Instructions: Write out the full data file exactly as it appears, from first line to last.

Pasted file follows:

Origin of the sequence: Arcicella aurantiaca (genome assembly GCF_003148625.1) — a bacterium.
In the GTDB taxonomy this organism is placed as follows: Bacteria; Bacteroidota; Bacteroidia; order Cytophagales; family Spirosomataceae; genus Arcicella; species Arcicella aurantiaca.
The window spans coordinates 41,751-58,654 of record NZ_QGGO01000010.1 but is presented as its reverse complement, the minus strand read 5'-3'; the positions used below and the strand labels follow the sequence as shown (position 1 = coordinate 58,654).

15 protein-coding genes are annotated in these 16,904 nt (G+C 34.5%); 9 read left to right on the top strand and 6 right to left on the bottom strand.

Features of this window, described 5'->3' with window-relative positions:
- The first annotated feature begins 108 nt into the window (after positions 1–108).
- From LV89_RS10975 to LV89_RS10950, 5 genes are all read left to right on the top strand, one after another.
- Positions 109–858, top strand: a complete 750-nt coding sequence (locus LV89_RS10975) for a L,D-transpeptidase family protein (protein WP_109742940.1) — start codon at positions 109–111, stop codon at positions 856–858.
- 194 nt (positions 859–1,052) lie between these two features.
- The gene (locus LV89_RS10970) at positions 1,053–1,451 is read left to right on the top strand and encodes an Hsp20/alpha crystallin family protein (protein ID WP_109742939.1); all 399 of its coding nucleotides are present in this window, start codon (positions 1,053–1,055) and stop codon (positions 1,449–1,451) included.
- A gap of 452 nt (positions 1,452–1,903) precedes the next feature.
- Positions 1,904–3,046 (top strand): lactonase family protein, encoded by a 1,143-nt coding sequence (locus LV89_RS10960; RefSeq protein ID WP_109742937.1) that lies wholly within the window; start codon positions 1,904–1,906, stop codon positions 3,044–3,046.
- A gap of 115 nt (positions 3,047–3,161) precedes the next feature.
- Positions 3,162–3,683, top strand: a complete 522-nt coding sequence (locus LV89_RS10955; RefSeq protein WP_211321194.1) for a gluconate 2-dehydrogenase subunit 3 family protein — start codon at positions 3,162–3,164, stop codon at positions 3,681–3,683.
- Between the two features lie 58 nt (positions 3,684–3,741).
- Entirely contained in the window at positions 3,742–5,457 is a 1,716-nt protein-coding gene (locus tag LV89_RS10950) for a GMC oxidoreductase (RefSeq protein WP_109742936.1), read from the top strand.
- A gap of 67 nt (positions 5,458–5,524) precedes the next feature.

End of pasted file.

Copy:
Origin of the sequence: Arcicella aurantiaca (genome assembly GCF_003148625.1) — a bacterium.
In the GTDB taxonomy this organism is placed as follows: Bacteria; Bacteroidota; Bacteroidia; order Cytophagales; family Spirosomataceae; genus Arcicella; species Arcicella aurantiaca.
The window spans coordinates 41,751-58,654 of record NZ_QGGO01000010.1 but is presented as its reverse complement, the minus strand read 5'-3'; the positions used below and the strand labels follow the sequence as shown (position 1 = coordinate 58,654).

15 protein-coding genes are annotated in these 16,904 nt (G+C 34.5%); 9 read left to right on the top strand and 6 right to left on the bottom strand.

Features of this window, described 5'->3' with window-relative positions:
- The first annotated feature begins 108 nt into the window (after positions 1–108).
- From LV89_RS10975 to LV89_RS10950, 5 genes are all read left to right on the top strand, one after another.
- Positions 109–858, top strand: a complete 750-nt coding sequence (locus LV89_RS10975) for a L,D-transpeptidase family protein (protein WP_109742940.1) — start codon at positions 109–111, stop codon at positions 856–858.
- 194 nt (positions 859–1,052) lie between these two features.
- The gene (locus LV89_RS10970) at positions 1,053–1,451 is read left to right on the top strand and encodes an Hsp20/alpha crystallin family protein (protein ID WP_109742939.1); all 399 of its coding nucleotides are present in this window, start codon (positions 1,053–1,055) and stop codon (positions 1,449–1,451) included.
- A gap of 452 nt (positions 1,452–1,903) precedes the next feature.
- Positions 1,904–3,046 (top strand): lactonase family protein, encoded by a 1,143-nt coding sequence (locus LV89_RS10960; RefSeq protein ID WP_109742937.1) that lies wholly within the window; start codon positions 1,904–1,906, stop codon positions 3,044–3,046.
- A gap of 115 nt (positions 3,047–3,161) precedes the next feature.
- Positions 3,162–3,683, top strand: a complete 522-nt coding sequence (locus LV89_RS10955; RefSeq protein WP_211321194.1) for a gluconate 2-dehydrogenase subunit 3 family protein — start codon at positions 3,162–3,164, stop codon at positions 3,681–3,683.
- Between the two features lie 58 nt (positions 3,684–3,741).
- Entirely contained in the window at positions 3,742–5,457 is a 1,716-nt protein-coding gene (locus tag LV89_RS10950) for a GMC oxidoreductase (RefSeq protein WP_109742936.1), read from the top strand.
- A gap of 67 nt (positions 5,458–5,524) precedes the next feature.